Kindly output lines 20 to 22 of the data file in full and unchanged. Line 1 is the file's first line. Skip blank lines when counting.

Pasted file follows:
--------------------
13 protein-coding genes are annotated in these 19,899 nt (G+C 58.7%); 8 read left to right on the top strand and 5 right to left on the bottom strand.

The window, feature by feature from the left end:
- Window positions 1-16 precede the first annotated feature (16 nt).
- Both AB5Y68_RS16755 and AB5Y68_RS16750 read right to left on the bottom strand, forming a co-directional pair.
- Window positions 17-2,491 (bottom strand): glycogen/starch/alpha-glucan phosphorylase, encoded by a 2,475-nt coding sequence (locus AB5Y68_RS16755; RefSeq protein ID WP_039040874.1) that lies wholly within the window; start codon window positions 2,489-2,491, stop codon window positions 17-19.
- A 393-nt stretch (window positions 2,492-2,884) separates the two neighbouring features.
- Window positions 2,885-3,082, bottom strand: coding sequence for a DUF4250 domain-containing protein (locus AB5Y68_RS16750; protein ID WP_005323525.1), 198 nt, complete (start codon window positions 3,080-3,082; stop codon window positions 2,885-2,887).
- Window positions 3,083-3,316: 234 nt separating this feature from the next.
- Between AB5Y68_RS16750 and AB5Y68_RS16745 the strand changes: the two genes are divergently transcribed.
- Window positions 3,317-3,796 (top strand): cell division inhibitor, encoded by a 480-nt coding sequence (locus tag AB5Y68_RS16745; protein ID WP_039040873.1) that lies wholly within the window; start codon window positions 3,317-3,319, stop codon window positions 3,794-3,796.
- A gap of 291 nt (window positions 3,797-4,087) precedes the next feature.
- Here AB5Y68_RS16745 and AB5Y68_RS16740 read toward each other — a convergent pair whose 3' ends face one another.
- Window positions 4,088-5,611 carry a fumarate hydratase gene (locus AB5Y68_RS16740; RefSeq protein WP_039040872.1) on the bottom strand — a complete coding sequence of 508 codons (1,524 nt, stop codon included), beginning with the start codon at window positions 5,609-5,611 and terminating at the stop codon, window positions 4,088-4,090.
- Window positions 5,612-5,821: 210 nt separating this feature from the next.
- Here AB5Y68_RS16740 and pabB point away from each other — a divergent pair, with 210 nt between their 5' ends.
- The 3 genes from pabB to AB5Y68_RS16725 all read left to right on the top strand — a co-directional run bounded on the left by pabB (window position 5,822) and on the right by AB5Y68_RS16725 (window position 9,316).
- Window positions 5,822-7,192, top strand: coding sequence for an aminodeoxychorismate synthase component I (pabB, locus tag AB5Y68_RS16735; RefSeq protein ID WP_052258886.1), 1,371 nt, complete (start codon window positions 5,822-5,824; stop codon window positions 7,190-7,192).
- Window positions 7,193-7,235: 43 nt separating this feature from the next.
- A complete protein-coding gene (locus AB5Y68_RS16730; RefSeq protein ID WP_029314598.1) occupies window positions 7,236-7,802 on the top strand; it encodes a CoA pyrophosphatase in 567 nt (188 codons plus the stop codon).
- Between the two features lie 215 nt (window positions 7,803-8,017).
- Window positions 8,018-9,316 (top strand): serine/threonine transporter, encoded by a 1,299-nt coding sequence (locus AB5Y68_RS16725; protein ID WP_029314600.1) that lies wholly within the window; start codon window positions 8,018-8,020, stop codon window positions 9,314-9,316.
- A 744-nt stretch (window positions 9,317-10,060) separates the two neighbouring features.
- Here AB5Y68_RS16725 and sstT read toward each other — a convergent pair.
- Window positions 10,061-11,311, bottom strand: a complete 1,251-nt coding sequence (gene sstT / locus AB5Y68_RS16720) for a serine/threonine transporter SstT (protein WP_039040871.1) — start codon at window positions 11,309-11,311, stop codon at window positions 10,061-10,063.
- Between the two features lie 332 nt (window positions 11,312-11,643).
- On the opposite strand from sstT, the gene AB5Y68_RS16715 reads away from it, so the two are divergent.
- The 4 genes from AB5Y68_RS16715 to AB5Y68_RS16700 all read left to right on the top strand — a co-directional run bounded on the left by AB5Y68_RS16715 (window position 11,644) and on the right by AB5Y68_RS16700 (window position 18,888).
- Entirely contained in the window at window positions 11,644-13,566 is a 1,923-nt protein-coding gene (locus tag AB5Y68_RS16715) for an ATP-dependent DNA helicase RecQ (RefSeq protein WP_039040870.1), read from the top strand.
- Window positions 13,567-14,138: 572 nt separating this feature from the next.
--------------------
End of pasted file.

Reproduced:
- Between the two features lie 215 nt (window positions 7,803-8,017).
- Window positions 8,018-9,316 (top strand): serine/threonine transporter, encoded by a 1,299-nt coding sequence (locus AB5Y68_RS16725; protein ID WP_029314600.1) that lies wholly within the window; start codon window positions 8,018-8,020, stop codon window positions 9,314-9,316.
- A 744-nt stretch (window positions 9,317-10,060) separates the two neighbouring features.